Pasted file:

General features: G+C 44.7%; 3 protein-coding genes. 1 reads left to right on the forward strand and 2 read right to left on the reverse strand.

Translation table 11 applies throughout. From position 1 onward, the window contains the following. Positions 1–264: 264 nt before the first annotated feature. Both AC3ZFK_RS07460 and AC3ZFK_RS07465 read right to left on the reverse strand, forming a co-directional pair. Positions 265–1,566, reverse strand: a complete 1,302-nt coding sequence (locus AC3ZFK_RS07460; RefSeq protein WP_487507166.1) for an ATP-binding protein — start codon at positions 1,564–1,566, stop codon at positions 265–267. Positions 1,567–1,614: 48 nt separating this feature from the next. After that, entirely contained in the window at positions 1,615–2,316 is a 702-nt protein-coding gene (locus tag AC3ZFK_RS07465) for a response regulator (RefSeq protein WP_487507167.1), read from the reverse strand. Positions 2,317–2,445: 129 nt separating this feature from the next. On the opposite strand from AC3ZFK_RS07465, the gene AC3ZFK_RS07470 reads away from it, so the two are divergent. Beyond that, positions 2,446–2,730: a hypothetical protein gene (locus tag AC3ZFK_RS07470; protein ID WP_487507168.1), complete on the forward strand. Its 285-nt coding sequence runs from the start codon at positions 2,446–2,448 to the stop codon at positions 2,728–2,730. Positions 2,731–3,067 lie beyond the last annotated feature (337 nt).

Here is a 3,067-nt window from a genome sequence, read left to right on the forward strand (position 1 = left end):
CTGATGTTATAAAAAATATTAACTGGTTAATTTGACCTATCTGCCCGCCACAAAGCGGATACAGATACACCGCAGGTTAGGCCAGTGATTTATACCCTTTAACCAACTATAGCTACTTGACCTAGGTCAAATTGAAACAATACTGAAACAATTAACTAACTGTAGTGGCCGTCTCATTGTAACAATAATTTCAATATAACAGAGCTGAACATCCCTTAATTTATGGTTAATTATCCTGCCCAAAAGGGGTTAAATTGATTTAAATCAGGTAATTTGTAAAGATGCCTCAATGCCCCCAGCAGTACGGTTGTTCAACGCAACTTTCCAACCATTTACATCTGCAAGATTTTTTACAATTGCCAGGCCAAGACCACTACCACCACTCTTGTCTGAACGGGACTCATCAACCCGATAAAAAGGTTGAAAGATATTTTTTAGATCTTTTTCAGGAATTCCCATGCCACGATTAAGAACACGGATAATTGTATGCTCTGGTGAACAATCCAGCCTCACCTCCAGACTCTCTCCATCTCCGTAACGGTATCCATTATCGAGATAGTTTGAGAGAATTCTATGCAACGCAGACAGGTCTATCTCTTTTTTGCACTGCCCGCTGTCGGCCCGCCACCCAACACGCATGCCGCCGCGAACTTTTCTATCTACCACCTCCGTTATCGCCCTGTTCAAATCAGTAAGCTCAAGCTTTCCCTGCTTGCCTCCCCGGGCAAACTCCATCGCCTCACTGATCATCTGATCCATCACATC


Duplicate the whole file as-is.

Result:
General features: G+C 44.7%; 3 protein-coding genes. 1 reads left to right on the forward strand and 2 read right to left on the reverse strand.

Translation table 11 applies throughout. From position 1 onward, the window contains the following. Positions 1–264: 264 nt before the first annotated feature. Both AC3ZFK_RS07460 and AC3ZFK_RS07465 read right to left on the reverse strand, forming a co-directional pair. Positions 265–1,566, reverse strand: a complete 1,302-nt coding sequence (locus AC3ZFK_RS07460; RefSeq protein WP_487507166.1) for an ATP-binding protein — start codon at positions 1,564–1,566, stop codon at positions 265–267. Positions 1,567–1,614: 48 nt separating this feature from the next. After that, entirely contained in the window at positions 1,615–2,316 is a 702-nt protein-coding gene (locus tag AC3ZFK_RS07465) for a response regulator (RefSeq protein WP_487507167.1), read from the reverse strand. Positions 2,317–2,445: 129 nt separating this feature from the next. On the opposite strand from AC3ZFK_RS07465, the gene AC3ZFK_RS07470 reads away from it, so the two are divergent. Beyond that, positions 2,446–2,730: a hypothetical protein gene (locus tag AC3ZFK_RS07470; protein ID WP_487507168.1), complete on the forward strand. Its 285-nt coding sequence runs from the start codon at positions 2,446–2,448 to the stop codon at positions 2,728–2,730. Positions 2,731–3,067 lie beyond the last annotated feature (337 nt).

Here is a 3,067-nt window from a genome sequence, read left to right on the forward strand (position 1 = left end):
CTGATGTTATAAAAAATATTAACTGGTTAATTTGACCTATCTGCCCGCCACAAAGCGGATACAGATACACCGCAGGTTAGGCCAGTGATTTATACCCTTTAACCAACTATAGCTACTTGACCTAGGTCAAATTGAAACAATACTGAAACAATTAACTAACTGTAGTGGCCGTCTCATTGTAACAATAATTTCAATATAACAGAGCTGAACATCCCTTAATTTATGGTTAATTATCCTGCCCAAAAGGGGTTAAATTGATTTAAATCAGGTAATTTGTAAAGATGCCTCAATGCCCCCAGCAGTACGGTTGTTCAACGCAACTTTCCAACCATTTACATCTGCAAGATTTTTTACAATTGCCAGGCCAAGACCACTACCACCACTCTTGTCTGAACGGGACTCATCAACCCGATAAAAAGGTTGAAAGATATTTTTTAGATCTTTTTCAGGAATTCCCATGCCACGATTAAGAACACGGATAATTGTATGCTCTGGTGAACAATCCAGCCTCACCTCCAGACTCTCTCCATCTCCGTAACGGTATCCATTATCGAGATAGTTTGAGAGAATTCTATGCAACGCAGACAGGTCTATCTCTTTTTTGCACTGCCCGCTGTCGGCCCGCCACCCAACACGCATGCCGCCGCGAACTTTTCTATCTACCACCTCCGTTATCGCCCTGTTCAAATCAGTAAGCTCAAGCTTTCCCTGCTTGCCTCCCCGGGCAAACTCCATCGCCTCACTGATCATCTGATCCATCACATC